Photo: milanvirijevic (iStock), Graphic: Nicole Antonuccio
The Salty WaitressSalty Waitress is The Takeout’s advice column from a real-life waitress that will teach you how not to behave like a garbage person while dining out—and maybe in real life.  

Dear Salty: Often around the holidays, or throughout the year at weddings and events, we are commonly at an open bar. Most open bars in my experience fall short with bartenders, resulting in extra long waiting time for a drink. To skirt around the slowness, I usually tip the bartender at least $20 on my first round, ask them their name, and thank them for the drink. Most times, if I belly up to the bar for the rest of the event, two or three people deep, that bartender will pour me a drink with minimal or no wait. I’ll even give an additional tip on the second or third round, because it’s clear we have an arrangement, and will sometimes ask for multiple drinks for friends with less patience for waiting. I’ve always felt it better to over-tip in advance than to just be a nice guy in tips as you go or afterwards.

What are your thoughts? 

GMS from NJ 

Dear GMS,

Let me state for the record that I love any email from a reader in New Jersey who claims to “have an arrangement” with a guy. Wink wink, nudge nudge, stogies and Goodfellas and all that. Classic.

Okay, so to your question… When you’re at an open bar, you have three tipping options, like you mentioned—but actually, it’s four:

  • Don’t tip at all
  • Tip as you go
  • Tip at the end
  • Tip big at the beginning

Yes, sometimes it’s okay not to tip at an open bar. If the bartenders haven’t clearly set out tip jars, they might have their gratuity for the night included in whatever the hosts paid for the event (this is especially true at weddings). If you want to be generous and try to hand the bartenders a tip, they usually won’t turn it down. But some will—it could be a venue policy—and then you’ll just have to keep that cash in your wallet, moneybags.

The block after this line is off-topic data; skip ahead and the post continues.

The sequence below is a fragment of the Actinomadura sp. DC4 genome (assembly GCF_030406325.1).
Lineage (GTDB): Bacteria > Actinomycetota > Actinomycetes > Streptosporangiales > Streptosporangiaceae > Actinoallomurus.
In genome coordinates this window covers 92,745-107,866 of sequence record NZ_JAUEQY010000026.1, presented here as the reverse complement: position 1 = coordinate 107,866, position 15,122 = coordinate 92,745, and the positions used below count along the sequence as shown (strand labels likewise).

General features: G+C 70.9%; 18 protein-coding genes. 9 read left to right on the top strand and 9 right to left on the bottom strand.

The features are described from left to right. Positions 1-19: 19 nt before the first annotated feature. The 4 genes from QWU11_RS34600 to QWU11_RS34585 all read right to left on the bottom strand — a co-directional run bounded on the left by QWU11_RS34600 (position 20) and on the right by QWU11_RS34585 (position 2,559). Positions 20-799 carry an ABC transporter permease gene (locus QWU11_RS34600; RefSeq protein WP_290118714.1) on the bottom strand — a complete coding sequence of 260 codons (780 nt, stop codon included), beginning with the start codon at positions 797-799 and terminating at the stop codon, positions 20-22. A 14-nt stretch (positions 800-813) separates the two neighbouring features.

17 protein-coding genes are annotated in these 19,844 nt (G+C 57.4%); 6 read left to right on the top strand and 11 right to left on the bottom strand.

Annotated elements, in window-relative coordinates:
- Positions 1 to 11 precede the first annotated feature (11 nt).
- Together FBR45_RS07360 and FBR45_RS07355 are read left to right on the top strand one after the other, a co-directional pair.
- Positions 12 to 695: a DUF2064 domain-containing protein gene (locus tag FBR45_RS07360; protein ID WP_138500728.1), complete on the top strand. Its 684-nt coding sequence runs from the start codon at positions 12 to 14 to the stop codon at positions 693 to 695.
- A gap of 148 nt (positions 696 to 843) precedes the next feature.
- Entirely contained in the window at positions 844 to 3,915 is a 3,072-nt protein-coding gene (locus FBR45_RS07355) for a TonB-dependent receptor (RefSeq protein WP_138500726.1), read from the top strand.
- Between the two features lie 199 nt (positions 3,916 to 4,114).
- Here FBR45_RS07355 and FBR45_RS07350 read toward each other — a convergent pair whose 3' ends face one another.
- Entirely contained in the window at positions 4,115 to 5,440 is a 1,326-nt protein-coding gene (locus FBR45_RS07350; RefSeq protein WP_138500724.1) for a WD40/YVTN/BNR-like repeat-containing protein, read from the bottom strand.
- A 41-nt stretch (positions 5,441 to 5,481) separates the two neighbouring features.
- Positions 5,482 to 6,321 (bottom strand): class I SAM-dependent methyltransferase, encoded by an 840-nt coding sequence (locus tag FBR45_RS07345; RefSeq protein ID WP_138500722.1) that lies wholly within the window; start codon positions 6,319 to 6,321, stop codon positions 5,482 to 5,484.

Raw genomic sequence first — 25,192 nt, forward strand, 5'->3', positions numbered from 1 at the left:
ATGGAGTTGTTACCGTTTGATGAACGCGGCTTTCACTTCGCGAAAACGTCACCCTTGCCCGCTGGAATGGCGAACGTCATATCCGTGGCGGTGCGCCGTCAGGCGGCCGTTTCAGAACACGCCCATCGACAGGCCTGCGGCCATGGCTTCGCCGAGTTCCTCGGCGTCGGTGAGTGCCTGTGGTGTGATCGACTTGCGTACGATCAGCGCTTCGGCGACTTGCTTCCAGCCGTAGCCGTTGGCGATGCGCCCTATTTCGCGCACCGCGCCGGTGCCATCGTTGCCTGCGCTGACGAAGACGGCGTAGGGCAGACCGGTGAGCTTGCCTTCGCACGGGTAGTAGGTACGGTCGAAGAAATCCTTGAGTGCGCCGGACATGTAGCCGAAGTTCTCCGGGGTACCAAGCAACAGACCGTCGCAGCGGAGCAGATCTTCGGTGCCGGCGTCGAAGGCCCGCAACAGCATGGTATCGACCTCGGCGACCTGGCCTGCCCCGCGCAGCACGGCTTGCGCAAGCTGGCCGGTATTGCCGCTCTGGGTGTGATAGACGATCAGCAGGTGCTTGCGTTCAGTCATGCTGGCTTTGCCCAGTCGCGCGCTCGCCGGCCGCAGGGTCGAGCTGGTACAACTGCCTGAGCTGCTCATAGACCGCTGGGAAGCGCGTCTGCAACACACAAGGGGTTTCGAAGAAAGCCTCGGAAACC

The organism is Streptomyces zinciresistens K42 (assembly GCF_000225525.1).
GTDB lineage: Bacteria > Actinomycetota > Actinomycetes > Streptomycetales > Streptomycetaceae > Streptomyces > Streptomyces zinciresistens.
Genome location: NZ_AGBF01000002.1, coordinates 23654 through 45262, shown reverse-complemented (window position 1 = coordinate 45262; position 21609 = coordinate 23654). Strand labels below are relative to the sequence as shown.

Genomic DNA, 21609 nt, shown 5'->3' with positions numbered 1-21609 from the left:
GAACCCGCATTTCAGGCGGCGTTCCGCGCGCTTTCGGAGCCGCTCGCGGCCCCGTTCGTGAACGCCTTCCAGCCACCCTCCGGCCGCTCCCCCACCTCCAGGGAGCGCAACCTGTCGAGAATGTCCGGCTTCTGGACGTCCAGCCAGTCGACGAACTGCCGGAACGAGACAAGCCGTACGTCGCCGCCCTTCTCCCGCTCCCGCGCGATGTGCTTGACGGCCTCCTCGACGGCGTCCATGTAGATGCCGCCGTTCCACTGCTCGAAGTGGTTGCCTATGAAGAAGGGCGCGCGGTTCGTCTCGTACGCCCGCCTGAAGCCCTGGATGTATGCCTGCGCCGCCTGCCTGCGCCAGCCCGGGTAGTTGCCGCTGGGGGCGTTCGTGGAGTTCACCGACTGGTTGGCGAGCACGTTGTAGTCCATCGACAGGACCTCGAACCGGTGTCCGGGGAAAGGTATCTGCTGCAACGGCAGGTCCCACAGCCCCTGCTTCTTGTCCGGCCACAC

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As for the other three tipping options, there are pros and cons to each.

Tip as you go

This is the most common practice, and it will earn you goodwill with the bartender, since hey, a tip is a tip. Throwing a buck or two per drink into the jar each time will be appreciated and will likely get you a drink faster than the guy who doesn’t tip at all.

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Tip at the end

I don’t get the logic of this. If you’re going to tip, why not do it by the drink or in the beginning so you can reap all the sweet attention and slightly-more-generous wine pours?

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Tip big at the beginning

Like you said, this goes a long way to getting an “in” with your busy bartenders. They’d be stupid not to give you priority going forward, and most will. (No need to ask their name or life story, though, especially if they’re really busy.) Of course, your early tip isn’t a written contract or anything, so you’re still at their mercy.

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If it were up to me, I’d suggest a more generous tip in the beginning, followed by maybe a buck or two on each round going forward, as you’ve been doing. For maximum impact, make sure that initial tip comes in the form of a round bill—a $5, $10, or $20—rather than a collection of singles so the bartender can fully see your uh, generosity. (To those in the comments who are going to say I always suggest tipping more: 1) Yeah, I probably do, but this is my perspective and 2) You’re at an open bar with free drinks—spread the love, guys.)

One thing I would suggest to you, though, pal: Don’t rattle off an order of five to six drinks for your friends each time you hit the bar. Grabbing an extra one for your date, or even two extra for your date and a friend is okay, but if you’re putting in an eight-drink-long order, you’re screwing up the bartender’s flow, no matter how big you tipped in the beginning.

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